be months of the year when meat was in short supply, but this time there
was no lack of meat, even though meat consumption had risen.

Of course our method of producing meat is antiquated.  It is the method
used by the big landholders, who had vast stretches of land with few men to
care for the cattle.  But INRA is studying every means of intensifying meat
production with modern methods that imply maximum land utilization.  The
time will come when every last caballeria will be cultivated intensively,
giving maximum yield and maximum employment.

The first important result is that the big landholders, the privileged
reaction were all mistaken.  Production has been maintained and increased.
This means an improved living standard will come faster than would have
been possible without an orderly agrarian reform.  This battle has been
won.  Nobody can take that away from the revolution.

Well, they sat down to wait.  But what a strange thing!  The government was
not doing badly.  It was increasing production.  This was when they began
the new strategy.  When they understood that we were doing well, they began
the new aggressive strategy against us.  If we had reduced our sugar
production, they would not have taken away any of the quota.  They would
have let us ruin ourselves.  Then they would have said that the revolution
was not well led.  When they took away our quota they admitted their
disappointment at our production; they admitted our triumph in the sugar

Now that you are producing for yourselves, what can you not do?  We are
entering a new era.  The production problem has been solved already.  The
production of the necessary cane is guaranteed.  The 600 cane cooperatives
have cultivated 1.5 billion arrobas of cane.  Sugar production is so good
that INRA, which had (six?) million pesos for new cane fields, has decided
to spend the money on diversification of agriculture.

You already have the cane and the land.  So what must be done now?  You
must try to grow the same amount of cane in a smaller area.  So that will
mean that with less land you will receive the income you now receive.  Cane
may sell at a low price, but other articles may sell at a high price.  You
have a choice to free yourself from monocultivation.  Diversification is
the new goal of the revolution.

It is your duty to make the cane cooperatives into models for the rest of
the nation.  In the same measure that you help the economy of the nation,
the nation will help you.  Wherever it does not interfere with the growth
of cane, you must plant fruit trees.  You must make certain that each
cooperatives produces corn, beans, and other products.  You must do this
because it is in your interest, in the interest of the revolution.

Insecticides will eliminate pests. We will wage war on ferrets so they will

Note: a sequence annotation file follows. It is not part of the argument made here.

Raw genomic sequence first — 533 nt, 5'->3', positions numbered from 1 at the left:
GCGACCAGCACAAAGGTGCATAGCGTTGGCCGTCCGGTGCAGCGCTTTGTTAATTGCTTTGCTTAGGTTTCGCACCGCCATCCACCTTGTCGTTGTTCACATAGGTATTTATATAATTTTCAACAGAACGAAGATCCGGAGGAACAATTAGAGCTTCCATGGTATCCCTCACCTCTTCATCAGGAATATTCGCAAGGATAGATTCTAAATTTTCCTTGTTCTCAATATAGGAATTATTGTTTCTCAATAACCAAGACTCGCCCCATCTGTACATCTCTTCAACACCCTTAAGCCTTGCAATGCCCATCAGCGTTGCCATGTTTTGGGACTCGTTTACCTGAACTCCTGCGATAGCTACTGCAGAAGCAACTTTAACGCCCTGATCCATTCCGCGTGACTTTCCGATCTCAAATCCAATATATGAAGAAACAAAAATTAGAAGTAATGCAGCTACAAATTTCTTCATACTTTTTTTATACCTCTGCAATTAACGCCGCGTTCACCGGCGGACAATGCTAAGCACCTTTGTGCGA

not eat the chickens. Why should anybody stand with folded arms on a
cooperative. The more you do for yourselves, the more the government will
help you with machinery and in other ways.

Many of you may never have seen a bottle of milk or tasted milk since you
wee weaned. Hundreds of thousands of children will be made into healthier,
stronger persons by milk. We must end the problem of children with rickets,
without teeth. It is in your hands. The plan is for every cooperative to
have its own herd, with a minimum of 200 cows. Every cooperative is being
given money to buy 20 cows as a start. Next month we will make another loan
of 2,500 pesos. We will go on making loans until you have 200 cows per
cooperative. It is up to you to make the land work in the best way

(Editor's Note:  A largely indistinct passage, in which Castro discusses
the possibilities of pig breeding in cooperatives, follows.  Castro
continues:)  These pigs will be a source of meat and fat for the
cooperative.  You can experiment in the development of a Cuban breed.

Each cooperative will send a man for one month to be trained in caring for
pigs.  In September all the Pinar del Rio and Havana cooperatives will send
one man to learn about pigs.  In October it will be Matanzas and Las Villas
provinces, in November Camaguey, and in December Oriente.

The cooperatives will not be complete until there is a town for each
cooperative to house its members. The orders for the beginning of the first
10 towns have been given. Six hundred towns must be built, so it will take
time. In the first five years, the profits will be devoted to the towns. It
may take longer or it may take less time. What do we have to begin with? We
have a little cash from confiscated cane. We used the money from the sale
to begin the first 10 towns. We will use soldiers, young brigades, and you
too must work. The cost of the town will be carefully noted, and you will
defray the expense little by little. The towns must have schools, and even
gardens. We will try to go as fast as we can with the resources we have.
Some will have to come before others.

Who will take care of the gardens?  The children of the school centers.
They are going to study during certain hours of the day, and they will
spend part of the day attending to the gardens and parks.  They used to be
the ones who destroyed them; now they will build them.  It is up to you to
organize the children.

(Editor's Note:  At this point Castro again is interrupted by an indistinct